Bladdddddddddddddddddddddddddddd ddddddddddddddddddddddddddddddd dddddddddddddddddddddddddd Gourds I bet you already knew this picture! Stringed instruments used to be made of gourds – they were readily available and didn’t require an axe or years of shaping and varnishing. Families that couldn’t afford to purchase a real stringed instrument used gourds – the next best thing. What did you used to make instruments out of when you were a kid? Click here to hear gourd instruments.
Bladdddddddddddddddddddddddddddd ddddddddddddddddddddddddddddddd dddddddddddddddddddddddddd Misnice This instrument is from Europe, particularly eastern Europe (Serbia, Ukraine, Hungary, etc.). It is made from goat skin and reminds you of a bagpipe. It is a precursor to many modern-day wind instruments. Do you know if this is directly linked to the bagpipes of Scotland? Click here to hear the sound of the misnice.
Bladdddddddddddddddddddddddddddd ddddddddddddddddddddddddddddddd dddddddddddddddddddddddddd Zurna The zurna, or surna, should look familiar to you. It is from Islamic decent, from areas such as Iran and Syria. It is also popular in areas such as Cyprus, Armenia and Greece. It is still currently used in folk music of these areas, whereas before, it was used for ceremonies and important figures. Now, have you figured out what instrument it looks like? The clarinet? Close! It is the ancestor of the oboe. So…what instrument is the ancestor of the clarinet? Click here to hear the sound of the zurna.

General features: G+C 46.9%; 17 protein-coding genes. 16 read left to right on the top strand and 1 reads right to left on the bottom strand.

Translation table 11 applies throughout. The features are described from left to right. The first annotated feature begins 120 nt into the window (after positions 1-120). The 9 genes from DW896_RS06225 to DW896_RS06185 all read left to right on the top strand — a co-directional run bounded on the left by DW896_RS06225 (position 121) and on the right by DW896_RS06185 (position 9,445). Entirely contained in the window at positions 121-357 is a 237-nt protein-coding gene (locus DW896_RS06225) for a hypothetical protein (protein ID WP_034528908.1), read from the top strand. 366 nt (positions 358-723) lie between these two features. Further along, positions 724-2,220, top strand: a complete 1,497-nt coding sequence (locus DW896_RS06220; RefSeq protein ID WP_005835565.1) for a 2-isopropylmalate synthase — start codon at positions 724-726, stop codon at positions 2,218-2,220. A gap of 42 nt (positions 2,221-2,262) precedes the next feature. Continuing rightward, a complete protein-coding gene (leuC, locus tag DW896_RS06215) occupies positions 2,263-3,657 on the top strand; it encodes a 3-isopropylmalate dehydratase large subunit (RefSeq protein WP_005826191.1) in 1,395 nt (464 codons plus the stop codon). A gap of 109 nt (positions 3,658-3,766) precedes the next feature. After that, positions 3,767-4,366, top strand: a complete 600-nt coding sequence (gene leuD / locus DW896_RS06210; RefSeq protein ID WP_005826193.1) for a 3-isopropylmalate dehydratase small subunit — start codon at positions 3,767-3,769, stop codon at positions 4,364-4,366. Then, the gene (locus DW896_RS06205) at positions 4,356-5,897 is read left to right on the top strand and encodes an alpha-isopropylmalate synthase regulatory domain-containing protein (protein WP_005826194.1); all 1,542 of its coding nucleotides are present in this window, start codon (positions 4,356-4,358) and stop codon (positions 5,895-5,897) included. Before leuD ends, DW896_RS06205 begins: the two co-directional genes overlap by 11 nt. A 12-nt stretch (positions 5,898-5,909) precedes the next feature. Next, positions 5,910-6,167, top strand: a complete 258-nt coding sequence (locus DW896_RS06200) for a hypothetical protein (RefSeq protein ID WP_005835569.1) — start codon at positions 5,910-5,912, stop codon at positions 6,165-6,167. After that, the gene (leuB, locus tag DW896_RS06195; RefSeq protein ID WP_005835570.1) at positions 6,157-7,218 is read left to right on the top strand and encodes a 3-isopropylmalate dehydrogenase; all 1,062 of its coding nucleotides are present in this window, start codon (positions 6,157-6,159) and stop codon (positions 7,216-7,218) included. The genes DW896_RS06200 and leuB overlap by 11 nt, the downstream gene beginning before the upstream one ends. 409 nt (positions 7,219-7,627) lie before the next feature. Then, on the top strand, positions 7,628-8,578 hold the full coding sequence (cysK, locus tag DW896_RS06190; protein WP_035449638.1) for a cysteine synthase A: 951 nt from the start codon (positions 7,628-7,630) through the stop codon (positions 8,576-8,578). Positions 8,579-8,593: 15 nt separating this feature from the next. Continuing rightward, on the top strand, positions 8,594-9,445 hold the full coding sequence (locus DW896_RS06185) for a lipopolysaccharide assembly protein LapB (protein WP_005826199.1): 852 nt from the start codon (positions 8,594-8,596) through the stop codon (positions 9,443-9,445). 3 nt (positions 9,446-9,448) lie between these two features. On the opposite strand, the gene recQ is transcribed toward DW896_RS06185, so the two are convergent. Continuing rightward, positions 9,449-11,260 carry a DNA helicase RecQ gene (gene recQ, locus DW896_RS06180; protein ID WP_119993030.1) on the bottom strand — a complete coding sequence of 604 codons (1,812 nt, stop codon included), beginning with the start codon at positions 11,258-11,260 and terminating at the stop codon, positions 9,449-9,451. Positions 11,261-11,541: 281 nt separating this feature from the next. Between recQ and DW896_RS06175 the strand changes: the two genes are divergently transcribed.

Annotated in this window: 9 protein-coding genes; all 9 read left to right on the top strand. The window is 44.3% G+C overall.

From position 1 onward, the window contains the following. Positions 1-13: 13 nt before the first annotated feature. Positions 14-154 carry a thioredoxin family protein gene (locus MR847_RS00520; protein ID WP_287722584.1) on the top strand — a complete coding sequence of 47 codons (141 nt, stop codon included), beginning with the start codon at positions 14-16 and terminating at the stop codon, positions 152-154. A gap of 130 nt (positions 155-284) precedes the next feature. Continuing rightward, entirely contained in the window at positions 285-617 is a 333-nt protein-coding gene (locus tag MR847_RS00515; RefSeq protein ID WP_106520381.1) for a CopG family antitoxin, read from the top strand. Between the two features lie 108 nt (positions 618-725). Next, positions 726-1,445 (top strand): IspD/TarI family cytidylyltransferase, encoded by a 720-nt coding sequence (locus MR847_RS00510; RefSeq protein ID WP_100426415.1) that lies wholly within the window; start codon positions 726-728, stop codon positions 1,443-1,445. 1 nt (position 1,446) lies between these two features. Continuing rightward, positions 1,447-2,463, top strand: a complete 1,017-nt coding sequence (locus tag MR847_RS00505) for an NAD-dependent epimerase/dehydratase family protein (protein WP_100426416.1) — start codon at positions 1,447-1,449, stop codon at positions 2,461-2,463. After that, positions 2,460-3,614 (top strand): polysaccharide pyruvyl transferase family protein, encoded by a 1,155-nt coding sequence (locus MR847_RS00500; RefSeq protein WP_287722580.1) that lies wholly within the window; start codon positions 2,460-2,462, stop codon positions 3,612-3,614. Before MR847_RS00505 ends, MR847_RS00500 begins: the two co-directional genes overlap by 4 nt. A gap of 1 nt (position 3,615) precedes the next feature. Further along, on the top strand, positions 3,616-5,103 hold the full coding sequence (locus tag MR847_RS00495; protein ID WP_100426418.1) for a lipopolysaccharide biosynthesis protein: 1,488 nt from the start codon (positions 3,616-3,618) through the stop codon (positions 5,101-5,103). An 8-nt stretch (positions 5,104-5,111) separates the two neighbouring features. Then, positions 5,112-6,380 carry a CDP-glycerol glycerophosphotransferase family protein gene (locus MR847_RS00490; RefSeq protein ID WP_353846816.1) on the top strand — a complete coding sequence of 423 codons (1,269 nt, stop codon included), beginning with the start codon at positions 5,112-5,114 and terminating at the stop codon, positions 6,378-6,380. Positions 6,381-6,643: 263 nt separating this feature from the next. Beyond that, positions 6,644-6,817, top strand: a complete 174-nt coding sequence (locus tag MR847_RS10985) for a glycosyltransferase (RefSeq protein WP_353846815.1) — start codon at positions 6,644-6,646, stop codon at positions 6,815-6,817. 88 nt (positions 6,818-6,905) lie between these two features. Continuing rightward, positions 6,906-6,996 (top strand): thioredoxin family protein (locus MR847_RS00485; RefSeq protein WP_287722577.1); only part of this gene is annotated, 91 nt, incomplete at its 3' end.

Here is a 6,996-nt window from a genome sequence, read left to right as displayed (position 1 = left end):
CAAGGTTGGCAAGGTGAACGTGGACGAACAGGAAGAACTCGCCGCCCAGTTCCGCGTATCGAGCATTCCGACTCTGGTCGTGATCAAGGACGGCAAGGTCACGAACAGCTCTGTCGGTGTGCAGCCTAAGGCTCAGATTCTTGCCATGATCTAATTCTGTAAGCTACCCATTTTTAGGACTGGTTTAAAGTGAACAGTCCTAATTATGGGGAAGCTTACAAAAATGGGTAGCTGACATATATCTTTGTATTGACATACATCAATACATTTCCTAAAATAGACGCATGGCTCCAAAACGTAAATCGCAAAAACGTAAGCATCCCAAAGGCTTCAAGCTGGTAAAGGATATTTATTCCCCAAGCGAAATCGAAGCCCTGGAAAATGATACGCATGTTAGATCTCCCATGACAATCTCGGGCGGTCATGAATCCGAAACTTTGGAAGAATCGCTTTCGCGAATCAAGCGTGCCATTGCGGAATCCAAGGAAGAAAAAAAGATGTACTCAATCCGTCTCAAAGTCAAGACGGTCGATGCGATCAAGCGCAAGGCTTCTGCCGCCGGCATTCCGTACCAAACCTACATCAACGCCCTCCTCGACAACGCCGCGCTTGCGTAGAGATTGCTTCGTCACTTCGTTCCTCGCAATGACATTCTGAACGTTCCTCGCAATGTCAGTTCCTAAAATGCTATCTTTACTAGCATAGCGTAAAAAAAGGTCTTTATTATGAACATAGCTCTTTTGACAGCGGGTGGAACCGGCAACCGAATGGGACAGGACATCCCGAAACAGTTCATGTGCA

Bladdddddddddddddddddddddddddddd ddddddddddddddddddddddddddddddd dddddddddddddddddddddddddd Whistling Okay, so you already knew what this was. Whistling is music, of course, but did you know that your voice is an instrument? It is considered by some to be the oldest instrument in history (don’t tell a choral person otherwise or they’ll fight you). Did you know that if you can’t whistle, you’d have a problem playing the flute? See if you can figure out why. Click here to hear an amazing whistler.
What can you do? Music and history are permanently linked. The music of a decade or of a country or region is determined by what is going on in that time or place. Those people who were there, who saw and heard first hand, are called primary sources. Using these sources, you can learn a lot about the history of the instrument you play.primary sources
Primary Sources Documents – articles, letters, memoirs, diaries, government documents, papers, licenses, etc. Pictures and photographs, maps, outlines, art work, carvings, articles of clothing, etc. Recordings, interviews, sheet music, playbills, etc.
Going further… There are many different things that can be discovered on the internet. Listed here are some sites and search engines to help you find out more about music and the world around you. www.loc.govwww.loc.govLibrary of Congressmemory.loc.govAmerican Memory (These are all primary source locations)(These are all search engines) www.google.comwww.google.comGoogle Search Engineyahooligans.yahoo.comYahooligans (look under music)